Thursday, March 24, 2022

Stress and Substance Use Health

This news post is more than one year old and has been retained for archive purposes. The information below may no longer be relevant.

Exam season is just around the corner and with it comes added academic stress for many students.

There are many reasons people may use alcohol or other substances, including celebration, relaxation, tradition and social or cultural norms or expectations. Coping with stress and its effects is another reason for substance use.

The COVID-19 pandemic has led to an increase in alcohol and substance use due to many reasons, including stress. This is more than understandable, given the collective trauma that we have and are still experiencing.

The Canadian Centre on Substance Use and Addiction (CCSA) has shown mindfulness and meditation to be one of the top supports used in recovery that can be very helpful for substance use health. Research has shown the effectiveness and positive outcomes of mindfulness-based treatment of anxiety and for persons with substance use disorders.

Read the previous post on mindfulness here, or visit Carleton’s Wellness webpage for additional resources.

Read the previous article on stress and study drugs to learn why people use these medications, risk factors and negative effects associated with them and safer ways to use them.

It is impossible to deny the positives that substances can have for many people, whether it’s a celebration, a needed part of a treatment for mental or physical health or part of a cultural tradition. Substance use does not automatically become a bad thing, even if someone is using a substance as a way to alleviate stress. However, it can be helpful to reflect on substance use health. Remember the four Cs:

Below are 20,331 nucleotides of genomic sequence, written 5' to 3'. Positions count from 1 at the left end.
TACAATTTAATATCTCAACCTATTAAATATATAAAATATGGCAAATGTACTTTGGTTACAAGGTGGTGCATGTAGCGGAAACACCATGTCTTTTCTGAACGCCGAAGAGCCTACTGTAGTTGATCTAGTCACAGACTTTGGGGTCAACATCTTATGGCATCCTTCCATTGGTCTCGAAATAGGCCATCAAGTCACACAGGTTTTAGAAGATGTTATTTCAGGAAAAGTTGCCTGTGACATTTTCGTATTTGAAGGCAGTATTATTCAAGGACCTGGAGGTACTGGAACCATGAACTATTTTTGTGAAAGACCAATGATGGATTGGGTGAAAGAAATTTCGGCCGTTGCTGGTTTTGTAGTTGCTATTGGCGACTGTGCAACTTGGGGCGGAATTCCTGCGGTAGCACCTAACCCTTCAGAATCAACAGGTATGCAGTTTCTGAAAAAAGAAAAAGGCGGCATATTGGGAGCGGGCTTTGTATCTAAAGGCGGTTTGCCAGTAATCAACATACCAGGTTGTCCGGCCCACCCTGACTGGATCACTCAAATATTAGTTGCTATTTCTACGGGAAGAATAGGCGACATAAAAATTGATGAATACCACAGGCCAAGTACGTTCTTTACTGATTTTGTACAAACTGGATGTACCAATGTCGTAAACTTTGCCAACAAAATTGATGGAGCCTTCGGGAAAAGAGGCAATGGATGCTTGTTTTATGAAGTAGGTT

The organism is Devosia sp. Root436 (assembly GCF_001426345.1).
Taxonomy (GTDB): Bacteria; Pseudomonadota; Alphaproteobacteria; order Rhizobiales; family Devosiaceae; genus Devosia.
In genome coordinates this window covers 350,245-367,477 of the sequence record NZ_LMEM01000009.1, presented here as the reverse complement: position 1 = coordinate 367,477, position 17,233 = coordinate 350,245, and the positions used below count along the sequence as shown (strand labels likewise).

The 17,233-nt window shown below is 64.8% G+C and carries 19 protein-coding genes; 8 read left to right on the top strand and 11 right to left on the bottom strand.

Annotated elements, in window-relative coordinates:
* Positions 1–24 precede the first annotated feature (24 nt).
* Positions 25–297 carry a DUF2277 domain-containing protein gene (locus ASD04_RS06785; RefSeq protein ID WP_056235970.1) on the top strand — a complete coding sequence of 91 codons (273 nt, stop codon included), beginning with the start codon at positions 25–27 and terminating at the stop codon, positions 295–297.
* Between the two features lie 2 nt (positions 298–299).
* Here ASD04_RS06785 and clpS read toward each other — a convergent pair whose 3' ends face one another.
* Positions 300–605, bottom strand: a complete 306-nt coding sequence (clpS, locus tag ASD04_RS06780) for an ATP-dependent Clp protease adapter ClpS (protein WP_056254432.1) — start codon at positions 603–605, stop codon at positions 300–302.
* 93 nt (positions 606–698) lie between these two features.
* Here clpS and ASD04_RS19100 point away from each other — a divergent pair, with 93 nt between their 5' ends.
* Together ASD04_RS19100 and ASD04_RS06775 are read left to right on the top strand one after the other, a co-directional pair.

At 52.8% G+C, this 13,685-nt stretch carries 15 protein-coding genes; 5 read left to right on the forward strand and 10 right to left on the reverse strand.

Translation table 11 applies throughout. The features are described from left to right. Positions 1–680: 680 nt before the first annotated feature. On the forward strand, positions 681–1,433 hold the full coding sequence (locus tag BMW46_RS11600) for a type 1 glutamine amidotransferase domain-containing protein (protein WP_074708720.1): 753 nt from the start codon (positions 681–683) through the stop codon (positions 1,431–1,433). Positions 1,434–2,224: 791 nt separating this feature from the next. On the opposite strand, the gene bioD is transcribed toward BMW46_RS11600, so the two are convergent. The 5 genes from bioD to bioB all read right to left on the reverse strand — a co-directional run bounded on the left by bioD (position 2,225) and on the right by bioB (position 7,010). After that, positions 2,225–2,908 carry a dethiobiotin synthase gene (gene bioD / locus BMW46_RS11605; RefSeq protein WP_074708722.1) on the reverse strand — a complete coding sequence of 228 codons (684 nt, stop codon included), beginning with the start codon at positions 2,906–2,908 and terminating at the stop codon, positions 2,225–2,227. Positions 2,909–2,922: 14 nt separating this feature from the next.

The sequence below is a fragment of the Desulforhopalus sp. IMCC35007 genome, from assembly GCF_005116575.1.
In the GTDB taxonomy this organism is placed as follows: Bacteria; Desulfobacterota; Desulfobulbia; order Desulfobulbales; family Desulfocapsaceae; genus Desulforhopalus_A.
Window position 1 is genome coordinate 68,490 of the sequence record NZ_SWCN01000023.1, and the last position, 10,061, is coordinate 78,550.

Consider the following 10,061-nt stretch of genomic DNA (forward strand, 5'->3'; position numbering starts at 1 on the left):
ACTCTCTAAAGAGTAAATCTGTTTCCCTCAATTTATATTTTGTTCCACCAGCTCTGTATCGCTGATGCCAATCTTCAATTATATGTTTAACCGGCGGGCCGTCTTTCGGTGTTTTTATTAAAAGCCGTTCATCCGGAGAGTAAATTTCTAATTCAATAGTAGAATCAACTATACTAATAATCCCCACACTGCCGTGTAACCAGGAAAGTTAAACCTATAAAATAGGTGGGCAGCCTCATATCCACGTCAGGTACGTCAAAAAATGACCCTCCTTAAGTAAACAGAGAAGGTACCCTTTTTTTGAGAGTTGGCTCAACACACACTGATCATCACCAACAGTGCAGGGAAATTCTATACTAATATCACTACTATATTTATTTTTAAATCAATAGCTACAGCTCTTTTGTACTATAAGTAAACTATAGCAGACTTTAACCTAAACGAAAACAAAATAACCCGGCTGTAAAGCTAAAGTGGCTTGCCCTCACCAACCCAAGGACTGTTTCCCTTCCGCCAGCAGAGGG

• Craving: are there cravings for the substance(s) often?
  • Control: is there a feeling of loss of control with the substance(s)?
  • Compulsion: is there a compulsion to use the substance(s)?
  • Consequences: is there still use of the substance(s) despite negative consequences?

Carleton students have access to TAO Connect and can take advantage of its alcohol and drug use assessment tool. Another great evaluation and supports resource is Wellness Together Canada.

Substance use health is “an expression adopted by organizations of people with lived and living experience to focus attention on the unique, unmet health service and support needs of people who use substances, which should be considered and addressed in the same way as mental health or physical health needs.” Everyone can benefit from checking in on their substance use health, the same way everyone can benefit from checking in on their mental health.

Come to a Carleton All People All Pathways peer support meeting to talk about what substance use health means to you, or about anything else you wish to discuss. As the name suggests, anyone is welcome, whether directly or indirectly affected by substance use or addiction, or even if you just want to learn more. The meetings are non-committal, confidential, and provide a non-judgmental and safe environment for those seeking help to ask questions, free from stigma, alienation or discrimination.

These meetings have been made available in partnership with the Community Addictions Peer Support Association (CAPSA). The dates, times and links for the meetings are as follows. Please keep up to date with any changes by visiting the Safer Substance Use webpage.

The student meeting takes place on Thursdays from 12:00 p.m. to 1:30 p.m. Join the Zoom meeting here. Meeting ID: 929 8756 9610. Password: 787302.

The staff meeting takes place on Wednesdays from 1:30 p.m. to 3:00 p.m. Join the Zoom meeting here. Meeting ID: 993 9326 6953. Password: 222945.

If you need further assistance or more information about harm reduction, send an email to Dillon Brady, the Office of Student Affairs’ Harm Reduction and Conduct Manager.

Thursday, March 24, 2022 in ,
Share: Twitter, Facebook

We're here to help you succeed!

Use our services search to explore our many support services.

AskmeAsk Me


What can we help you find?